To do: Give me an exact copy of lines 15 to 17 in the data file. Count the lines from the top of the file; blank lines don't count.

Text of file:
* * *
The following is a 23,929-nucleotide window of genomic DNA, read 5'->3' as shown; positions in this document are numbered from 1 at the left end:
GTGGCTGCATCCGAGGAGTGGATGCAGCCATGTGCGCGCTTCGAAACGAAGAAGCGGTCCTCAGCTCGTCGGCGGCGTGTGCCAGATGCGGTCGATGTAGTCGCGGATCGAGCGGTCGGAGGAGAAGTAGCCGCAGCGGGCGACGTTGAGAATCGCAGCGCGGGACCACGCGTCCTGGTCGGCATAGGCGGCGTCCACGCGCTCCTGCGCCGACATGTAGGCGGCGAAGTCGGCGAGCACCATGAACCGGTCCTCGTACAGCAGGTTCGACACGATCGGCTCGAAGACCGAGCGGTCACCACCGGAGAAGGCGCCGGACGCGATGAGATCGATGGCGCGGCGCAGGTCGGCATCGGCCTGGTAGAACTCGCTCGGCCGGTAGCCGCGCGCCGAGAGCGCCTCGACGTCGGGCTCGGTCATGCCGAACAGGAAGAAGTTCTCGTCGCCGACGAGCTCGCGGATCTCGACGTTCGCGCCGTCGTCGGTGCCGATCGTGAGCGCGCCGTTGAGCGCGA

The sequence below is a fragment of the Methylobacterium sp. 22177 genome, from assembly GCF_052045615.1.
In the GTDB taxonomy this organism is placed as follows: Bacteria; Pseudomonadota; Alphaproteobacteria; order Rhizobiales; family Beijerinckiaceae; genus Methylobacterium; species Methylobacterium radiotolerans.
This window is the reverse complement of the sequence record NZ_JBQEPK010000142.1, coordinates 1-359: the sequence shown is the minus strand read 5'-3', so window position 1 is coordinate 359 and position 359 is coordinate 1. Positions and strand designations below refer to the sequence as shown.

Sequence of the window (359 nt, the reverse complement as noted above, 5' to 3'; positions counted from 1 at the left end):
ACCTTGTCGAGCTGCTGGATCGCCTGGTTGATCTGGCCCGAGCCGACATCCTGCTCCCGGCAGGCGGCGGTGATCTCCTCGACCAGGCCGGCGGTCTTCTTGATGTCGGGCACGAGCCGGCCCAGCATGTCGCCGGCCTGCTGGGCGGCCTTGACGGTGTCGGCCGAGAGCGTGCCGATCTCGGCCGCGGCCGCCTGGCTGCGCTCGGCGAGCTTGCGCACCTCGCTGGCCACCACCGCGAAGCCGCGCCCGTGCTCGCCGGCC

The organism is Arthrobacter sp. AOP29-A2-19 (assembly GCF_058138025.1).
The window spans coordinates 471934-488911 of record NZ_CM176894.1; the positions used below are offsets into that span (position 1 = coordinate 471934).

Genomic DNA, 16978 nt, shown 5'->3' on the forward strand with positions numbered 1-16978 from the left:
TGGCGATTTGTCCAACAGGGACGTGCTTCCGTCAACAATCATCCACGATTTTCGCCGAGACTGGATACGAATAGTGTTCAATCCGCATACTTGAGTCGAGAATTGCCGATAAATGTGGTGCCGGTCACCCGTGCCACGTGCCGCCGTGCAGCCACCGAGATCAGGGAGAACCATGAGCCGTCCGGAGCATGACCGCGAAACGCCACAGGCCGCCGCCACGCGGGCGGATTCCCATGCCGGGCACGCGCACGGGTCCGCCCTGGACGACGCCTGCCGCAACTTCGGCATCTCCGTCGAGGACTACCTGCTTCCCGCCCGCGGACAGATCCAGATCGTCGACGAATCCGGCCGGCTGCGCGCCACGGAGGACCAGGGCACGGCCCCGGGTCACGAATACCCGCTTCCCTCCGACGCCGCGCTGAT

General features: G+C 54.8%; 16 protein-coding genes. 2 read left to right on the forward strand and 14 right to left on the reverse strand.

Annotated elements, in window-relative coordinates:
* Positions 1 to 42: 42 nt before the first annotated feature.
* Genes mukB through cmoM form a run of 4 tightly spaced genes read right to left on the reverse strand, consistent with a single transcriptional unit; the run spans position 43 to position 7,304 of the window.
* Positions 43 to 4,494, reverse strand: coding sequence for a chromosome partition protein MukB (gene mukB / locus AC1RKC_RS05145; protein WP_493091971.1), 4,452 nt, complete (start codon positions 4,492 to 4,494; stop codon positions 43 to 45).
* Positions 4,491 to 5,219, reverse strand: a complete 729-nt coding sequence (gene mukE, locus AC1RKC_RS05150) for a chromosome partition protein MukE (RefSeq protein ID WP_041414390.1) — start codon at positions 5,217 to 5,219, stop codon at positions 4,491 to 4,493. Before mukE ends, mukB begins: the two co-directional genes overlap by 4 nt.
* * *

* Genes mukB through cmoM form a run of 4 tightly spaced genes read right to left on the reverse strand, consistent with a single transcriptional unit; the run spans position 43 to position 7,304 of the window.
* Positions 43 to 4,494, reverse strand: coding sequence for a chromosome partition protein MukB (gene mukB / locus AC1RKC_RS05145; protein WP_493091971.1), 4,452 nt, complete (start codon positions 4,492 to 4,494; stop codon positions 43 to 45).
* Positions 4,491 to 5,219, reverse strand: a complete 729-nt coding sequence (gene mukE, locus AC1RKC_RS05150) for a chromosome partition protein MukE (RefSeq protein ID WP_041414390.1) — start codon at positions 5,217 to 5,219, stop codon at positions 4,491 to 4,493. Before mukE ends, mukB begins: the two co-directional genes overlap by 4 nt.